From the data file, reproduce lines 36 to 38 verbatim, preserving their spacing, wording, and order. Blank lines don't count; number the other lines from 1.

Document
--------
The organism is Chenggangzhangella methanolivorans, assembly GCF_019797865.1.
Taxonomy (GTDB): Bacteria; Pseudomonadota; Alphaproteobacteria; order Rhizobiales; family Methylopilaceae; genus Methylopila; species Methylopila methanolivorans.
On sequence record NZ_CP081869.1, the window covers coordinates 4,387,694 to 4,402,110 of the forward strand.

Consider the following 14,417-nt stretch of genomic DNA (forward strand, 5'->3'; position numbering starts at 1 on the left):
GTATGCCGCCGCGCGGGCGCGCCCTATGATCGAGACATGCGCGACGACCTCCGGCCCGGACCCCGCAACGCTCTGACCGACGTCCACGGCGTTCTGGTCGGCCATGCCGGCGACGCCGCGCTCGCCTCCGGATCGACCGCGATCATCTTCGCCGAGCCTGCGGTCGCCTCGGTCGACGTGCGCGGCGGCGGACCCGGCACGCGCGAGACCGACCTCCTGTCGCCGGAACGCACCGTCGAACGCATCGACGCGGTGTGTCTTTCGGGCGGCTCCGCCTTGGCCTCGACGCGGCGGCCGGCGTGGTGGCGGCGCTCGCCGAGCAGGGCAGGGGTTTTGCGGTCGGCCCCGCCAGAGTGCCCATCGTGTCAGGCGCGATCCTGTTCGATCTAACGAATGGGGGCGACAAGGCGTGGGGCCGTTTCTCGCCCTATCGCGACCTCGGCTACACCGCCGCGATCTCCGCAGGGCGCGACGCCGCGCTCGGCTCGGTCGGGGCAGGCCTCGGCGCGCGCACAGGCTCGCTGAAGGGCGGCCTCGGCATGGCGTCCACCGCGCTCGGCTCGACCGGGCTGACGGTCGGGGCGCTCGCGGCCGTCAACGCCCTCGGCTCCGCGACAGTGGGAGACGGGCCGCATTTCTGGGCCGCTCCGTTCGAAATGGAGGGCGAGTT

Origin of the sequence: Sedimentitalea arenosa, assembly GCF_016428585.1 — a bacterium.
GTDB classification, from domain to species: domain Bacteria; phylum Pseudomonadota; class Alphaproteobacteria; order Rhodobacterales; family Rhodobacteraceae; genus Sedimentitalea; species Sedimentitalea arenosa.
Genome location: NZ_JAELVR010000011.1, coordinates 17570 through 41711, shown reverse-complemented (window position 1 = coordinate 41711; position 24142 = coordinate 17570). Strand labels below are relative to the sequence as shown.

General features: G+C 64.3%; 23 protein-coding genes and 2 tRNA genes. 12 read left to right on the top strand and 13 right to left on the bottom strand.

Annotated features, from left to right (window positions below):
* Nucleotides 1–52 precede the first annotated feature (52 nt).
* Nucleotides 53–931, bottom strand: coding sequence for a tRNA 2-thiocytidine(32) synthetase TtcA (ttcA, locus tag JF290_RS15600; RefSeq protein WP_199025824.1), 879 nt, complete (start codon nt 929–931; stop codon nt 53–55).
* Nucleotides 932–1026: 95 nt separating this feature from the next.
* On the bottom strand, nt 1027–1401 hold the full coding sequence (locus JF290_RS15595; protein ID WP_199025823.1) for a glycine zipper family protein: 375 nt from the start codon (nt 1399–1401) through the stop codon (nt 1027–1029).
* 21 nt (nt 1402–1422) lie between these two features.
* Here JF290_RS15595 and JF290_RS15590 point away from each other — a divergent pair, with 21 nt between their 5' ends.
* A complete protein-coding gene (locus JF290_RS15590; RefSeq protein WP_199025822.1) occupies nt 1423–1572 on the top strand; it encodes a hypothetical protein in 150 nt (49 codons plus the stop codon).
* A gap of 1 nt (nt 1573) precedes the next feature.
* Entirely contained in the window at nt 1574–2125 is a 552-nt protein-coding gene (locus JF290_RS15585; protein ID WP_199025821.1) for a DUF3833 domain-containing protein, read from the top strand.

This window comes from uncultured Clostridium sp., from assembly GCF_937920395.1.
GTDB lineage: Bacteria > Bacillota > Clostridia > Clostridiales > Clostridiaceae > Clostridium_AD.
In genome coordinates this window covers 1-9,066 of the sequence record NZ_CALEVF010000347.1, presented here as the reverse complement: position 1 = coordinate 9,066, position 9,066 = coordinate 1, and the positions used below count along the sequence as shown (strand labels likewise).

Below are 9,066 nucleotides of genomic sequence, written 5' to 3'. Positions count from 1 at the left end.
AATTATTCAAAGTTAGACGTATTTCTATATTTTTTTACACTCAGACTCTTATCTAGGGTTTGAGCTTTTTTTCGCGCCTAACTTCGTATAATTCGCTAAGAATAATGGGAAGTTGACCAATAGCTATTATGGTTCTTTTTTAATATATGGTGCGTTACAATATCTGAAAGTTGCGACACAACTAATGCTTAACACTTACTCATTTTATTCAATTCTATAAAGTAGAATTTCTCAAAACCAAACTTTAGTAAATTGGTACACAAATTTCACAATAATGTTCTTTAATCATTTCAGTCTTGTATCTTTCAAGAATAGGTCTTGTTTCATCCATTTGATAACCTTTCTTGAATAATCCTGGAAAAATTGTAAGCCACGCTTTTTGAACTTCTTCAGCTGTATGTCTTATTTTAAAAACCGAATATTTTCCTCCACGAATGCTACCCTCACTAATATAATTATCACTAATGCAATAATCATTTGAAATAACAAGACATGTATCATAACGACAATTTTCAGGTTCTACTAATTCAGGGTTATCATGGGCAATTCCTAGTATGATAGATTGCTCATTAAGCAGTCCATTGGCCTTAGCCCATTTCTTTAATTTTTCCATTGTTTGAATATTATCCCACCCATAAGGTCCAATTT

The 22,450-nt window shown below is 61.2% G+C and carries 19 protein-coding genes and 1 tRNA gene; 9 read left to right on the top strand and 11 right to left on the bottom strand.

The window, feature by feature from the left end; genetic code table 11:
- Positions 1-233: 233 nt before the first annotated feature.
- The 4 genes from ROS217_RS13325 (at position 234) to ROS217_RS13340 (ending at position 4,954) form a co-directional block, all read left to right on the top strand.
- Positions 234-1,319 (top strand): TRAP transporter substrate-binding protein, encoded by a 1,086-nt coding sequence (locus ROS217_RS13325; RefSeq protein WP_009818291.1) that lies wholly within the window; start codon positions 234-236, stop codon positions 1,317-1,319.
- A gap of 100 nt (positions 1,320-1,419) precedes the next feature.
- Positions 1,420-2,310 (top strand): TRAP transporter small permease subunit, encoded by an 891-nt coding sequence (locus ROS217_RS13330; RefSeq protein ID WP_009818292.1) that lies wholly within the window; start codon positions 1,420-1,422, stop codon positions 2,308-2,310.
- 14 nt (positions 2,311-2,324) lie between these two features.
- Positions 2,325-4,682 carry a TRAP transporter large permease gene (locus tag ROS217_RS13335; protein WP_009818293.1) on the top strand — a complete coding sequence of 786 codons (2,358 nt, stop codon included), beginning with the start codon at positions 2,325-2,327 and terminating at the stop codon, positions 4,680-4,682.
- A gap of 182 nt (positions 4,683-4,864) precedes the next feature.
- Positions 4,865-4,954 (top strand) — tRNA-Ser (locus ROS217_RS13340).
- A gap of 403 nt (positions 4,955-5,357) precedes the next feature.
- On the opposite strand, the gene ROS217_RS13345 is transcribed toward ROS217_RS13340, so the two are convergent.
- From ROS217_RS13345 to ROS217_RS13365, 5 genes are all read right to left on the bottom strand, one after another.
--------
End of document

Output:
- A gap of 403 nt (positions 4,955-5,357) precedes the next feature.
- On the opposite strand, the gene ROS217_RS13345 is transcribed toward ROS217_RS13340, so the two are convergent.
- From ROS217_RS13345 to ROS217_RS13365, 5 genes are all read right to left on the bottom strand, one after another.